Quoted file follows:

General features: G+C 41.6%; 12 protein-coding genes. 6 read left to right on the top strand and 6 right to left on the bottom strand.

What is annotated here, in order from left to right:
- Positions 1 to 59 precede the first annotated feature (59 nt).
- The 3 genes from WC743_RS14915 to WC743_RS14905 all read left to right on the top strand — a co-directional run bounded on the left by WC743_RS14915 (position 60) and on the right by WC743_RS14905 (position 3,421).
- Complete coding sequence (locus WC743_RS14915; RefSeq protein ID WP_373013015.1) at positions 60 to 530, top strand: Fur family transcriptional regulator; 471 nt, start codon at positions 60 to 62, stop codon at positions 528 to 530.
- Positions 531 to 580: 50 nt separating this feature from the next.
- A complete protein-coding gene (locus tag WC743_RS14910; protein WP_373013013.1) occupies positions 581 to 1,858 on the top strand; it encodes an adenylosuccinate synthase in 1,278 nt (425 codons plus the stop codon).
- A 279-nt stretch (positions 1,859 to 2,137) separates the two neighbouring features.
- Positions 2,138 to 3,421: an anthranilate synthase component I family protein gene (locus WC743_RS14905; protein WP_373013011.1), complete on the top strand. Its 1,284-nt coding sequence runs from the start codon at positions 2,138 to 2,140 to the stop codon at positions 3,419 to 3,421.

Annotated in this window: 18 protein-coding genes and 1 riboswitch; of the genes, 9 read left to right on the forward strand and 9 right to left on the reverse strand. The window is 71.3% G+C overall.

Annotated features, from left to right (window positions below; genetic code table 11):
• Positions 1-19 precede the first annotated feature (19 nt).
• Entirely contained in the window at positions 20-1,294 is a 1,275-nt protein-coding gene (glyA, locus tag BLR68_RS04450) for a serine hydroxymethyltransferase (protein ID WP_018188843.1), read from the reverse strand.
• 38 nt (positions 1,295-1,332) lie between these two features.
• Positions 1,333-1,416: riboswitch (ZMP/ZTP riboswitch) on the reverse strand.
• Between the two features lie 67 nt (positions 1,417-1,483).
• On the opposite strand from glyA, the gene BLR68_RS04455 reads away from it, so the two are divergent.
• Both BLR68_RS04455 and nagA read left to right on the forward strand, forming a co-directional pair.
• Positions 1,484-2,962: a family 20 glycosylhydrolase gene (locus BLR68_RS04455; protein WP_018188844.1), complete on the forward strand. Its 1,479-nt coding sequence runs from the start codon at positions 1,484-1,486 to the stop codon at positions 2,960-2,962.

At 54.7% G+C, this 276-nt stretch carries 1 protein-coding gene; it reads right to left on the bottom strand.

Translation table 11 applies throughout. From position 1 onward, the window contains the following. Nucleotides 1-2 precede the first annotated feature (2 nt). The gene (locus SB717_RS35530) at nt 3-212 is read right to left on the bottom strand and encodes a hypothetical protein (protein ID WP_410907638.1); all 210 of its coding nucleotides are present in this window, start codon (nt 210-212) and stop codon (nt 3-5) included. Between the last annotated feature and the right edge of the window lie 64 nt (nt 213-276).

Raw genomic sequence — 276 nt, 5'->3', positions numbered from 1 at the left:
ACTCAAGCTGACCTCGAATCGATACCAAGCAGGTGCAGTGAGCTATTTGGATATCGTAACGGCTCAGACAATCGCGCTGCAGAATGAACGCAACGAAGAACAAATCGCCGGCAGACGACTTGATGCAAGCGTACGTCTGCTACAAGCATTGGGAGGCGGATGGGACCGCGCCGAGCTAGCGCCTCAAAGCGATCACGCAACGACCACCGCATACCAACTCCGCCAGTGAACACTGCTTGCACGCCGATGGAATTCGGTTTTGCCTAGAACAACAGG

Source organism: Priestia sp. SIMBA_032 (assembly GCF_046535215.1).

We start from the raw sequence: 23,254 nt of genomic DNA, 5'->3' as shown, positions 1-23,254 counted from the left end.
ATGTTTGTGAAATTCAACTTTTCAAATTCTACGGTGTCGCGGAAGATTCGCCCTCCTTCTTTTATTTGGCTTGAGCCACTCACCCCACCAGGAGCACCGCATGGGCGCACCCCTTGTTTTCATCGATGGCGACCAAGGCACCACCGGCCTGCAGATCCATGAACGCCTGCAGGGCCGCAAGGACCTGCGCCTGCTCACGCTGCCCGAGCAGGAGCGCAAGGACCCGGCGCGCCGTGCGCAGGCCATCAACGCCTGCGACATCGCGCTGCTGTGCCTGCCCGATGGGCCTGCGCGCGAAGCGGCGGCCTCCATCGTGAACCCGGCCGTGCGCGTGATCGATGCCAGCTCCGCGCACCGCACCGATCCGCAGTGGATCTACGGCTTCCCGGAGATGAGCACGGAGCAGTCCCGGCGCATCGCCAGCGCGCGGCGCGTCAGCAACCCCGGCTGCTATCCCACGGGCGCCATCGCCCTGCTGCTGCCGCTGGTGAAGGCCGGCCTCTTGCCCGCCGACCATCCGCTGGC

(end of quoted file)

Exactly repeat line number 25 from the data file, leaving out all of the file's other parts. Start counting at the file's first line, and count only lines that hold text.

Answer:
We start from the raw sequence: 23,254 nt of genomic DNA, 5'->3' as shown, positions 1-23,254 counted from the left end.